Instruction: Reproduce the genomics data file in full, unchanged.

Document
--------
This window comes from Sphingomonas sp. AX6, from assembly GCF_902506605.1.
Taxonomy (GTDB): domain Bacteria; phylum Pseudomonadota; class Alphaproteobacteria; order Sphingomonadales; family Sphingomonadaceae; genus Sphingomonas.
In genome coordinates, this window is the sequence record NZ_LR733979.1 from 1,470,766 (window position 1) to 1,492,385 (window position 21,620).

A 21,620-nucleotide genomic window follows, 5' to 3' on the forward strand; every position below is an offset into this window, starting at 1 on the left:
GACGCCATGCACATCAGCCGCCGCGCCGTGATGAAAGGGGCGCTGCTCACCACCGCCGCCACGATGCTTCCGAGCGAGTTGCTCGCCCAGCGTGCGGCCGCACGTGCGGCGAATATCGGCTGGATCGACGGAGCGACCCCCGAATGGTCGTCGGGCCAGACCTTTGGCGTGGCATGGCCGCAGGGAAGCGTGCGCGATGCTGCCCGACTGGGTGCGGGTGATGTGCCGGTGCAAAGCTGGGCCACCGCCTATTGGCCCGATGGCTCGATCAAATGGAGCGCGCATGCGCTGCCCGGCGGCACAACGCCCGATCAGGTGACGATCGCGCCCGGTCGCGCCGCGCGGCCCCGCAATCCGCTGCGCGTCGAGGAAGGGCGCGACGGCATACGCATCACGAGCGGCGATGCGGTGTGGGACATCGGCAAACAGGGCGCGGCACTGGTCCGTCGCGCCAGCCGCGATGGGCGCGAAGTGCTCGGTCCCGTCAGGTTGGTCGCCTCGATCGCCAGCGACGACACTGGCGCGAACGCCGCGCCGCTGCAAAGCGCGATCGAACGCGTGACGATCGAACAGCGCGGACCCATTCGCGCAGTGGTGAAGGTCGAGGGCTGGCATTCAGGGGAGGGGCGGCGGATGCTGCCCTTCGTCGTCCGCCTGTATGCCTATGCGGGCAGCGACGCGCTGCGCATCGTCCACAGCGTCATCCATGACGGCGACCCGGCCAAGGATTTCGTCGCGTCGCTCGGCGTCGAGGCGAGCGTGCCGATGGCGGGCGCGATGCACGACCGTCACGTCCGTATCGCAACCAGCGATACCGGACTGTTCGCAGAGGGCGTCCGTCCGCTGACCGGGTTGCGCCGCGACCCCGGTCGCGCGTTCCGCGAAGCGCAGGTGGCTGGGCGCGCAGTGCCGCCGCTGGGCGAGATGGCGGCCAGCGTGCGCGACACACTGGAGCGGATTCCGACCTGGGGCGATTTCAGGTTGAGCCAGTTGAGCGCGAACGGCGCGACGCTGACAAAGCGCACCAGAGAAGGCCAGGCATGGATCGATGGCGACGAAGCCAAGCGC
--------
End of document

This window comes from Sphingomonas sp. AX6, from assembly GCF_902506605.1.
Taxonomy (GTDB): domain Bacteria; phylum Pseudomonadota; class Alphaproteobacteria; order Sphingomonadales; family Sphingomonadaceae; genus Sphingomonas.
In genome coordinates, this window is the sequence record NZ_LR733979.1 from 1,470,766 (window position 1) to 1,492,385 (window position 21,620).

A 21,620-nucleotide genomic window follows, 5' to 3' on the forward strand; every position below is an offset into this window, starting at 1 on the left:
GACGCCATGCACATCAGCCGCCGCGCCGTGATGAAAGGGGCGCTGCTCACCACCGCCGCCACGATGCTTCCGAGCGAGTTGCTCGCCCAGCGTGCGGCCGCACGTGCGGCGAATATCGGCTGGATCGACGGAGCGACCCCCGAATGGTCGTCGGGCCAGACCTTTGGCGTGGCATGGCCGCAGGGAAGCGTGCGCGATGCTGCCCGACTGGGTGCGGGTGATGTGCCGGTGCAAAGCTGGGCCACCGCCTATTGGCCCGATGGCTCGATCAAATGGAGCGCGCATGCGCTGCCCGGCGGCACAACGCCCGATCAGGTGACGATCGCGCCCGGTCGCGCCGCGCGGCCCCGCAATCCGCTGCGCGTCGAGGAAGGGCGCGACGGCATACGCATCACGAGCGGCGATGCGGTGTGGGACATCGGCAAACAGGGCGCGGCACTGGTCCGTCGCGCCAGCCGCGATGGGCGCGAAGTGCTCGGTCCCGTCAGGTTGGTCGCCTCGATCGCCAGCGACGACACTGGCGCGAACGCCGCGCCGCTGCAAAGCGCGATCGAACGCGTGACGATCGAACAGCGCGGACCCATTCGCGCAGTGGTGAAGGTCGAGGGCTGGCATTCAGGGGAGGGGCGGCGGATGCTGCCCTTCGTCGTCCGCCTGTATGCCTATGCGGGCAGCGACGCGCTGCGCATCGTCCACAGCGTCATCCATGACGGCGACCCGGCCAAGGATTTCGTCGCGTCGCTCGGCGTCGAGGCGAGCGTGCCGATGGCGGGCGCGATGCACGACCGTCACGTCCGTATCGCAACCAGCGATACCGGACTGTTCGCAGAGGGCGTCCGTCCGCTGACCGGGTTGCGCCGCGACCCCGGTCGCGCGTTCCGCGAAGCGCAGGTGGCTGGGCGCGCAGTGCCGCCGCTGGGCGAGATGGCGGCCAGCGTGCGCGACACACTGGAGCGGATTCCGACCTGGGGCGATTTCAGGTTGAGCCAGTTGAGCGCGAACGGCGCGACGCTGACAAAGCGCACCAGAGAAGGCCAGGCATGGATCGATGGCGACGAAGCCAAGCGC